Government Relations: Succeeding with the ATTIC Model
Government relations and public affairs can often seem daunting and complex. However, government relations is more of a science than an art when it comes to influencing decision-makers. The truth of the matter is that government relations relies on a deep understanding of business frameworks and the execution of a strategy to achieve a particular outcome.
Successful government relation firms utilize a variety of approaches aimed at influencing members of the government and public policy to achieve a specific set of objectives for a client. This may include arranging meetings, developing briefing notes, contact plans and company overview presentations to highlight a client's issue, request or business offering.
To better frame this process, we at Samuel Associates use the “ATTIC” model (or framework). ATTIC stands for:
These elements form one of the core systems of our government relations and public affairs strategies. The framework helps to guide our clients through the seemingly complex maze of government departments, agencies, and Crown corporations.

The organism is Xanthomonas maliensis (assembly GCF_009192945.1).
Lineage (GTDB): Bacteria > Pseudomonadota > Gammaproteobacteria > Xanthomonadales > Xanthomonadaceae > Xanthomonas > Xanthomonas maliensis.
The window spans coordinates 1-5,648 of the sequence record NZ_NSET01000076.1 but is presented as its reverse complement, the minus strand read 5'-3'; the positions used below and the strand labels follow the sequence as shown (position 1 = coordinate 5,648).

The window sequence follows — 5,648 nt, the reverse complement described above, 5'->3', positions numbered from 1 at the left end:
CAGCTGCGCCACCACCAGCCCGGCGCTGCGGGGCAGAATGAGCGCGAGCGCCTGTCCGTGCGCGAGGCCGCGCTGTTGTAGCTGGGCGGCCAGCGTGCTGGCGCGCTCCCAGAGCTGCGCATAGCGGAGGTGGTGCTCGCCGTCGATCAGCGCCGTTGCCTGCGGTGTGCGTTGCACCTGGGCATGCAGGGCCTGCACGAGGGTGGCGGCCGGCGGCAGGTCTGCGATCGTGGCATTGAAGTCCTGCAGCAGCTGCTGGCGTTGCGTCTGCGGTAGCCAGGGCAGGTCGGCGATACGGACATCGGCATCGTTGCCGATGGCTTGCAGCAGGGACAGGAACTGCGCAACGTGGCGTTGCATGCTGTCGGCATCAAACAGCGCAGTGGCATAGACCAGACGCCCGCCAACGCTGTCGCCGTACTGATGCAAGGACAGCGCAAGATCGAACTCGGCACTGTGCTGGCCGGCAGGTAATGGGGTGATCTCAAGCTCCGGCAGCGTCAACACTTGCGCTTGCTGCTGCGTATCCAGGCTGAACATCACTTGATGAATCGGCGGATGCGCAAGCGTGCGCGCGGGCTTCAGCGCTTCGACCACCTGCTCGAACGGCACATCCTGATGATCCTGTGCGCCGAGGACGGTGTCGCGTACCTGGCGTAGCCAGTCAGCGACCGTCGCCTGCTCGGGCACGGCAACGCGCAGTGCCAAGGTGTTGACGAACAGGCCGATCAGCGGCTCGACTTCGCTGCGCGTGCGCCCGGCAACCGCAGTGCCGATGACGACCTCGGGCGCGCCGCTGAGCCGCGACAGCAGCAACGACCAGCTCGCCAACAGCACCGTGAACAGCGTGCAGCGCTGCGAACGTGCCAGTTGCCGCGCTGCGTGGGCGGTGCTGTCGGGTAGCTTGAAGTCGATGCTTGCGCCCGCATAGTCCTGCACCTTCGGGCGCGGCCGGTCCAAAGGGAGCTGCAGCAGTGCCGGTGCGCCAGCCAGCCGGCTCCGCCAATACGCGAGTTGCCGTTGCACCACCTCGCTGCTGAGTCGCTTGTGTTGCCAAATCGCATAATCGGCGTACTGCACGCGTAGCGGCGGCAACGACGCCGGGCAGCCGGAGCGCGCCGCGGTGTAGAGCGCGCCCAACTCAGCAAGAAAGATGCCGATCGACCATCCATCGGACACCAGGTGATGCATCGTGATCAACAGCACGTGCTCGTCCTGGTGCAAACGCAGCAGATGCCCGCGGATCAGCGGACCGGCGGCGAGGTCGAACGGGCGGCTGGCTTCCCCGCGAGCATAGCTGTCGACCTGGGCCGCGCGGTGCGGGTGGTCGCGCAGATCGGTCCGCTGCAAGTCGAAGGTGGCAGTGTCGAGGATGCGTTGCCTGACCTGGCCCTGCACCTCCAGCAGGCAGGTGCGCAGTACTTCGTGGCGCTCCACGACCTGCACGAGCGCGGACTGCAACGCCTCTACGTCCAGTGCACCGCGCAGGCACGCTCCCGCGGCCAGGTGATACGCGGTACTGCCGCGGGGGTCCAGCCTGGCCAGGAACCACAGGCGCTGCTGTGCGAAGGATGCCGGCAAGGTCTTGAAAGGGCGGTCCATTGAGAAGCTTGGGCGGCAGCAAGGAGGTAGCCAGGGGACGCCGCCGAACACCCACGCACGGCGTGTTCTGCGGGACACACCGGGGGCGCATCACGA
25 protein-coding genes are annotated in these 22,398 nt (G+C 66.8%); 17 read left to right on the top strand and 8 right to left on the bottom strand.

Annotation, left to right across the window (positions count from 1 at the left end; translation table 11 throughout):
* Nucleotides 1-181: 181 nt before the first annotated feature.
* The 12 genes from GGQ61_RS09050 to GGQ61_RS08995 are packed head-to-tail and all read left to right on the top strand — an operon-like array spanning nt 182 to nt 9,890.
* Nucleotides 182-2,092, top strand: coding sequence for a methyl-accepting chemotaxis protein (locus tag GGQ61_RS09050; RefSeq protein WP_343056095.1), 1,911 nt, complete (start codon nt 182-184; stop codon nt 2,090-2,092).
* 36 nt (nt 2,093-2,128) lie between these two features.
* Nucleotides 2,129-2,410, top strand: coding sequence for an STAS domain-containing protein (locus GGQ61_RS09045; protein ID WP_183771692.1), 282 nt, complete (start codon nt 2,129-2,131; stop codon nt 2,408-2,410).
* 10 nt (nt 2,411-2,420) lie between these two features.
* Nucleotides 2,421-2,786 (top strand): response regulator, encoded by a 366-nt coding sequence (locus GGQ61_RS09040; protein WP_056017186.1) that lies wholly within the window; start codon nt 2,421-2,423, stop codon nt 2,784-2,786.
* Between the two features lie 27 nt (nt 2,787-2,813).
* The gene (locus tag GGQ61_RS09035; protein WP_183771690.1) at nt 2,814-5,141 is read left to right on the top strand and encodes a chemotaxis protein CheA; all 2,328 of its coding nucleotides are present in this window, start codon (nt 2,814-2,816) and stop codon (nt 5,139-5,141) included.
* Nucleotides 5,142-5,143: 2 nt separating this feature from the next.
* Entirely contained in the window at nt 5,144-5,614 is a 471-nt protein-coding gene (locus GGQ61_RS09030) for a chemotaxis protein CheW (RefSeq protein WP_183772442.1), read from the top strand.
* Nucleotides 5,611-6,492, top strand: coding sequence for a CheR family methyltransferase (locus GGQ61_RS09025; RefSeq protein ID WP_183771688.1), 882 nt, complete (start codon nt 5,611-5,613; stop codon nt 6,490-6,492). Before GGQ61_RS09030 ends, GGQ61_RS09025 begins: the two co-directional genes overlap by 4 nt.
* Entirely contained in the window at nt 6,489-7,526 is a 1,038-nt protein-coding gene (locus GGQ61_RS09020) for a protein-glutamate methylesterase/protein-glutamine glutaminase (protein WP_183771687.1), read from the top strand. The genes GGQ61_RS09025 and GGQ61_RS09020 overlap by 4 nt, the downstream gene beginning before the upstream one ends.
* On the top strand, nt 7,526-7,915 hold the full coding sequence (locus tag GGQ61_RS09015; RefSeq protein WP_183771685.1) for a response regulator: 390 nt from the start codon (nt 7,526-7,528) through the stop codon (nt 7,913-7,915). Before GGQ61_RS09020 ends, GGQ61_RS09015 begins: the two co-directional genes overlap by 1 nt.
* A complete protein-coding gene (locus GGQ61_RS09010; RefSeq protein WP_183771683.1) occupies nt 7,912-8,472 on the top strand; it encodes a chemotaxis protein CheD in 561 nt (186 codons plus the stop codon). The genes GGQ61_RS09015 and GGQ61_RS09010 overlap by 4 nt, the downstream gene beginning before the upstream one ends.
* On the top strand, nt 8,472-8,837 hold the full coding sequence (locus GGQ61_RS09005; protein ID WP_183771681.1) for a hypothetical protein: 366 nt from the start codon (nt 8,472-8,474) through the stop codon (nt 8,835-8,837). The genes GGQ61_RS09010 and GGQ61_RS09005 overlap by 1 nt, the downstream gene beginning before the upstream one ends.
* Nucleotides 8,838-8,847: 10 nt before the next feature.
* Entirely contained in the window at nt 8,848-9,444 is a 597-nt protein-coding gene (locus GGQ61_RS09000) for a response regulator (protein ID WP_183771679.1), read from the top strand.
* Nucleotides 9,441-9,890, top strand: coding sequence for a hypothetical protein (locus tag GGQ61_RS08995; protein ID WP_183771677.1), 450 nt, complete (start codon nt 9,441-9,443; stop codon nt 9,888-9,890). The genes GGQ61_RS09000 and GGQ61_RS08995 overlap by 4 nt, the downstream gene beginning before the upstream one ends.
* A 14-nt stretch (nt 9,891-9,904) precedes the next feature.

Agent of Influence
The Agent of influence is an individual who is hired to communicate on behalf of a client, often a professional lobbyist with a keen understanding of government processes. They may also be anyone who, in the course of their work for a client, communicates with or arranges meetings with a public office holder.
The Office of the Commissioner of Lobbying of Canada further defines the role of a Consultant Lobbyist here.
The Agent is ultimately responsible for the management and successful execution of a full government relations campaign. For a campaign to achieve its objectives, selecting the right Agent is essential. In general, an Agent is someone who can exercise diplomacy and political acumen within a network of relevant relationships. These relationships are intended to focus on the right target audience.
Moving from the Agent, successful identification and verification of the key Target or Targets becomes imperative. Typically, an Agent's Target is someone who has decision making authority or exercises influence in the decision-making process. According to the Office of the Commissioner of Lobbying, a Designated Public Office Holder includes “ministers, ministerial staff, deputy ministers and chief executives of departments and agencies, officials in departments and agencies at the rank of associate deputy minister and assistant deputy minister, as well as those occupying positions of comparable rank”.
Once a Target has been identified, this individual will be added to a contact plan. A basic contact plan includes a person’s name, position, role and area of responsibility within a particular government department or agency. The idea is to tailor the client’s communications so that the information received is relevant to the Target's position or rank, as well as the organization's mandate.